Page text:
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CANNES 2021 Directors’ Fortnight

Review: Murina

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- CANNES 2021: In her feature debut, Antoneta Alamat Kusijanović takes her characters out for a swim

Review: Murina
Danica Curcic and Gracija Filipović in Murina

Teenage sulkiness reaches a whole new level in Antoneta Alamat Kusijanović’s Murina [+see also:
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interview: Antoneta Alamat Kusijanović
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– shown in the Cannes Directors’ Fortnight – where a girl called Julija (Gracija Filipović) seems to become more irritated by her family situation by the hour, or make that by the minute. She might have a point, though – her father (Leon Lucev) keeps on ordering her, and her mother (Danica Curcic), around, but he has dreams of his own, and the arrival of a moneyed acquaintance (Cliff Curtis) might be the moment they have been waiting for. If only they can behave for a while.

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There is a sense of familiarity to this story, as summer is always your go-to time for any burgeoning desires or personal revolutions, it seems, or at least it was pre-pandemic. But Kusijanović manages to avoid the most obvious, sexualised route, allowing her protagonist to – in short – figure things out on her own. She takes a risk with Filipović, who doesn’t really express much in the film and ends up being a somewhat opaque figure. Not allowing herself to show weakness, least of all in front of her father, Julija clearly puts on a front, all the time. But it doesn’t make her that interesting to follow.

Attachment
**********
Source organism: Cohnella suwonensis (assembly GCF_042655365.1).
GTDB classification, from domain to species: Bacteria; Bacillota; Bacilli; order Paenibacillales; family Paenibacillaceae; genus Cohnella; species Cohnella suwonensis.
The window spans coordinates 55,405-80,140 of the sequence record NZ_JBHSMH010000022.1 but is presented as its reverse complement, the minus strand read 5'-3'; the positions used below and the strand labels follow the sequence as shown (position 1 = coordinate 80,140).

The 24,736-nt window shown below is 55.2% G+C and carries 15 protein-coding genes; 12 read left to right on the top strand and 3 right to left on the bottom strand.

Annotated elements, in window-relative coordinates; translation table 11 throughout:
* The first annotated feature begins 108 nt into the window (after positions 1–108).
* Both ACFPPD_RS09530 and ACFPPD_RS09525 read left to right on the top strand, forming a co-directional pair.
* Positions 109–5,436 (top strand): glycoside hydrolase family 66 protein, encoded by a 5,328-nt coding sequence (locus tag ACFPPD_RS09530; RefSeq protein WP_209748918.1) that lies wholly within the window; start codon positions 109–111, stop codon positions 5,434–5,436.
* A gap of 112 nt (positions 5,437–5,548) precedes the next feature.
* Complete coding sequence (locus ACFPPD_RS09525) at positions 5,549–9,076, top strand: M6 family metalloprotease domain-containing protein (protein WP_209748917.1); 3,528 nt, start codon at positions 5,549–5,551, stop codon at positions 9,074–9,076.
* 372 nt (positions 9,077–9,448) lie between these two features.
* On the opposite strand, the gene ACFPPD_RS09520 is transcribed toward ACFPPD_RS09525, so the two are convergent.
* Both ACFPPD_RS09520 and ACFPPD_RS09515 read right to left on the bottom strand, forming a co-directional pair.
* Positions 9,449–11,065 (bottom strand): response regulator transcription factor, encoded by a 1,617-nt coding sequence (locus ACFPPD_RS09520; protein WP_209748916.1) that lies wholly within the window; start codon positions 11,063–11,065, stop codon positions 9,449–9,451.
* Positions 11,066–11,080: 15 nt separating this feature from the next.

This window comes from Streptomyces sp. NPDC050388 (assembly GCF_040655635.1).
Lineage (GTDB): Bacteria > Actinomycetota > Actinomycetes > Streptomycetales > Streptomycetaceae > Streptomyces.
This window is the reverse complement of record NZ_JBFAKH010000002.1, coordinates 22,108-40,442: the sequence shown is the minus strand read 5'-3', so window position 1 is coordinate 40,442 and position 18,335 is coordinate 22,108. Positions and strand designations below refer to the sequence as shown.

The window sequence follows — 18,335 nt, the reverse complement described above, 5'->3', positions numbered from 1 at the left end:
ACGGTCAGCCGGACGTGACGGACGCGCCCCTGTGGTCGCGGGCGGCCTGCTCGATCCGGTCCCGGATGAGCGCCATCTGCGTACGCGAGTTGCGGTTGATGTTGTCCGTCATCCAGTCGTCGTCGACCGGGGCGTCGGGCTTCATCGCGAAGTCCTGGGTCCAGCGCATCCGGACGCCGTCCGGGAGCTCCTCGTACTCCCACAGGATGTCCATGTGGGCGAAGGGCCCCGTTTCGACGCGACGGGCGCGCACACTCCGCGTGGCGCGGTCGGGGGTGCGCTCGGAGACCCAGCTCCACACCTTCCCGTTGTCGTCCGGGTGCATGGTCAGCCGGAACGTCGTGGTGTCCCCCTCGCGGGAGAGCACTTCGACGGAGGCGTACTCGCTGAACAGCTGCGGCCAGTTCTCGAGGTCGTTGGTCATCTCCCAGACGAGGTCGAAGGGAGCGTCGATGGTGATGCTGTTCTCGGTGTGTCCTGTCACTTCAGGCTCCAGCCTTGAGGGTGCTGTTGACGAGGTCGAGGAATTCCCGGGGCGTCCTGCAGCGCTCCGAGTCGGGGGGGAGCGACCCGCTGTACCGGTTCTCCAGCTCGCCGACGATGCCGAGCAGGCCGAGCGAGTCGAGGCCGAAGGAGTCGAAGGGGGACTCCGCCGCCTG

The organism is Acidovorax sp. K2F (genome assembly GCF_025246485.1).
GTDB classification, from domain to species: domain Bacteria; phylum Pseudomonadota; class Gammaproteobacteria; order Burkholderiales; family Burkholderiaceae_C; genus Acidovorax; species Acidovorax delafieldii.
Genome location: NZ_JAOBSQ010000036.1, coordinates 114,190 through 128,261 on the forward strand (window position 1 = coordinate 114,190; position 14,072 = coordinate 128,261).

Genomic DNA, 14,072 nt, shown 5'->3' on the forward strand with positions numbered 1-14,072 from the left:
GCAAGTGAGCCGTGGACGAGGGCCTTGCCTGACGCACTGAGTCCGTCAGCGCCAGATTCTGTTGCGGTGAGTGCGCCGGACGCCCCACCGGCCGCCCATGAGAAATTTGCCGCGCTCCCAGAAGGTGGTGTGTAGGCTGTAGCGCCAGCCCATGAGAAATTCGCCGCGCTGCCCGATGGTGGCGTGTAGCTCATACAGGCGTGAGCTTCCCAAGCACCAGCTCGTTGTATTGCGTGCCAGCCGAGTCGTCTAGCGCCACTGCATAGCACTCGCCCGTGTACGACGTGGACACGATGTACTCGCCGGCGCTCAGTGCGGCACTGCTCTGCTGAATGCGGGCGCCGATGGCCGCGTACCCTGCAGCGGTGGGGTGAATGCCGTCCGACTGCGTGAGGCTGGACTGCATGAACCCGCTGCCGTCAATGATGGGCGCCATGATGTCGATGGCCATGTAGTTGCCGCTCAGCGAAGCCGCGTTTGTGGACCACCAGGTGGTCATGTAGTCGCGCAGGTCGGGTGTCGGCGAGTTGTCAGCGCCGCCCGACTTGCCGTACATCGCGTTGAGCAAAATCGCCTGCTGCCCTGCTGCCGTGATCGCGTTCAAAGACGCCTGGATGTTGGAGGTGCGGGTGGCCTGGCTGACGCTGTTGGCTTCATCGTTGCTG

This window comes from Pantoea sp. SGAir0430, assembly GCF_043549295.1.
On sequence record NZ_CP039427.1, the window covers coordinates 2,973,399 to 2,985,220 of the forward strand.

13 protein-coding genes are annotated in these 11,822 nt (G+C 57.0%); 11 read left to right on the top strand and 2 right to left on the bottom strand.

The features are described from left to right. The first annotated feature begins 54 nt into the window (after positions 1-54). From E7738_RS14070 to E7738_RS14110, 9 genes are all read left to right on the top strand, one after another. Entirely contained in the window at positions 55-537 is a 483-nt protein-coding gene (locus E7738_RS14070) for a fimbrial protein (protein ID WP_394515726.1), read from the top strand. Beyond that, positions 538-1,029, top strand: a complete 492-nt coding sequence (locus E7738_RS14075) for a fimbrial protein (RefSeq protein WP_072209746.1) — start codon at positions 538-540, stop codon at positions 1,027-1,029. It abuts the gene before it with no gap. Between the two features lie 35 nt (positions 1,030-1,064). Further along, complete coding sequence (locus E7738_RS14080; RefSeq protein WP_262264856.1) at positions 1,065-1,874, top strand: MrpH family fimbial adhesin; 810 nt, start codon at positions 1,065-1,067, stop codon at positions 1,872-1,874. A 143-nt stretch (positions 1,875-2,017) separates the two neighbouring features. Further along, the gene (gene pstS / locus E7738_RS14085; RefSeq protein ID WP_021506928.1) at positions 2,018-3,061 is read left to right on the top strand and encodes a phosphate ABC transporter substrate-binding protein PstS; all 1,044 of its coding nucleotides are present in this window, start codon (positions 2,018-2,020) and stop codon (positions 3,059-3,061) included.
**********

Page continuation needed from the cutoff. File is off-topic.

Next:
At least not on dry land, as this is a little mermaid with daddy issues we are getting here – always clad in her favourite swimsuit, her body-hugging armour, of sorts. The water is where she belongs. It’s where she escapes to, frolics and sees her prospects a little bit more clearly. Or where, predictably, she can confront the pater familias with a short fuse.

It’s never really explained why this family dynamic is so dire, with Julija and her young mother feeling more like co-captives than actual relatives, uniting against a household bully who clearly forgot how old his child really is, still forcing her to recite poems in front of his guests. Do all of these interactions feel authentic? Not really, as despite all the interesting faces in the cast, they just don’t glue together. The occasional soap-opera slap and underwater ballet verge on silliness, too – it’s just damned hard to properly express your feelings with a diving mask on. Then again, while not the most original tale of quiet self-empowerment, there is something appealing about the mood that Kusijanović creates. Beware of those holiday spots – there is always something lurking underwater. And sometimes, it’s a teenage girl with an attitude.

Murina was produced by Croatia’s Antitalent and Brazil’s RT Features, with co-production by Spiritus Movens (Croatia), Spok (Slovenia) and Staragara (Slovenia). Its sales are handled by The Match Factory.

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